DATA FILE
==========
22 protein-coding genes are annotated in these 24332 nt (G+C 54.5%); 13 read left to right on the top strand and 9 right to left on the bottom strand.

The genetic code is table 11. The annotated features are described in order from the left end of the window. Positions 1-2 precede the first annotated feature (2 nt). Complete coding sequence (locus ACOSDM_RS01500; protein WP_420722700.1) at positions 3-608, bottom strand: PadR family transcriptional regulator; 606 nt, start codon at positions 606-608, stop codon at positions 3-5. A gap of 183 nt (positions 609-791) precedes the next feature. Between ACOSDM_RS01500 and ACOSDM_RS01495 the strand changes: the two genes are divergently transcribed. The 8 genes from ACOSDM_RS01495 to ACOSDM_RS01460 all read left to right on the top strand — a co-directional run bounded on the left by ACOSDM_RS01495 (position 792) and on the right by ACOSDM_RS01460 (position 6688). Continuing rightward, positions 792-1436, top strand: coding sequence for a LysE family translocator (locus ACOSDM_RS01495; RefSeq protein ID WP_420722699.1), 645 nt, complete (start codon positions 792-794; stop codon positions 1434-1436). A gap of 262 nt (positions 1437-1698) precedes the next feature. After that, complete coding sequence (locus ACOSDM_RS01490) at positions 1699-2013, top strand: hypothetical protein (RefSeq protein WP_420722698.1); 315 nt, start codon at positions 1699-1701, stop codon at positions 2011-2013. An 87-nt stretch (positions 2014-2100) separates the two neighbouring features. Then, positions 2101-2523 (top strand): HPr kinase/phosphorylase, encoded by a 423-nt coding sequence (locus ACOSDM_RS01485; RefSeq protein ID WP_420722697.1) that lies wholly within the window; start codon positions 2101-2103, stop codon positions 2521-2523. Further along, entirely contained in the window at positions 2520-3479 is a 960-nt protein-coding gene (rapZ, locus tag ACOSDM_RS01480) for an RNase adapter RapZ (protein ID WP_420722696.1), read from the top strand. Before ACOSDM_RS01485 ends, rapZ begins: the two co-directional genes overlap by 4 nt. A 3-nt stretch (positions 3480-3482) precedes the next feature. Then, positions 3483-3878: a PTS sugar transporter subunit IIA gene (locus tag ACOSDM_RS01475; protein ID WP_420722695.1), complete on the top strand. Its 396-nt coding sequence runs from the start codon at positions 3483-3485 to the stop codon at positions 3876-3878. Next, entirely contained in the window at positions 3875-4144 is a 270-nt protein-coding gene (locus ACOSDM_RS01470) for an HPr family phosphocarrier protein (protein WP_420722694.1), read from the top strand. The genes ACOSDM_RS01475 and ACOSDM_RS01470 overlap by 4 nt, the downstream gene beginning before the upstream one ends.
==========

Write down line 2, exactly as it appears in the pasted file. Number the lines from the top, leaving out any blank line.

The genetic code is table 11. The annotated features are described in order from the left end of the window. Positions 1-2 precede the first annotated feature (2 nt). Complete coding sequence (locus ACOSDM_RS01500; protein WP_420722700.1) at positions 3-608, bottom strand: PadR family transcriptional regulator; 606 nt, start codon at positions 606-608, stop codon at positions 3-5. A gap of 183 nt (positions 609-791) precedes the next feature. Between ACOSDM_RS01500 and ACOSDM_RS01495 the strand changes: the two genes are divergently transcribed. The 8 genes from ACOSDM_RS01495 to ACOSDM_RS01460 all read left to right on the top strand — a co-directional run bounded on the left by ACOSDM_RS01495 (position 792) and on the right by ACOSDM_RS01460 (position 6688). Continuing rightward, positions 792-1436, top strand: coding sequence for a LysE family translocator (locus ACOSDM_RS01495; RefSeq protein ID WP_420722699.1), 645 nt, complete (start codon positions 792-794; stop codon positions 1434-1436). A gap of 262 nt (positions 1437-1698) precedes the next feature. After that, complete coding sequence (locus ACOSDM_RS01490) at positions 1699-2013, top strand: hypothetical protein (RefSeq protein WP_420722698.1); 315 nt, start codon at positions 1699-1701, stop codon at positions 2011-2013. An 87-nt stretch (positions 2014-2100) separates the two neighbouring features. Then, positions 2101-2523 (top strand): HPr kinase/phosphorylase, encoded by a 423-nt coding sequence (locus ACOSDM_RS01485; RefSeq protein ID WP_420722697.1) that lies wholly within the window; start codon positions 2101-2103, stop codon positions 2521-2523. Further along, entirely contained in the window at positions 2520-3479 is a 960-nt protein-coding gene (rapZ, locus tag ACOSDM_RS01480) for an RNase adapter RapZ (protein ID WP_420722696.1), read from the top strand. Before ACOSDM_RS01485 ends, rapZ begins: the two co-directional genes overlap by 4 nt. A 3-nt stretch (positions 3480-3482) precedes the next feature. Then, positions 3483-3878: a PTS sugar transporter subunit IIA gene (locus tag ACOSDM_RS01475; protein ID WP_420722695.1), complete on the top strand. Its 396-nt coding sequence runs from the start codon at positions 3483-3485 to the stop codon at positions 3876-3878. Next, entirely contained in the window at positions 3875-4144 is a 270-nt protein-coding gene (locus ACOSDM_RS01470) for an HPr family phosphocarrier protein (protein WP_420722694.1), read from the top strand. The genes ACOSDM_RS01475 and ACOSDM_RS01470 overlap by 4 nt, the downstream gene beginning before the upstream one ends.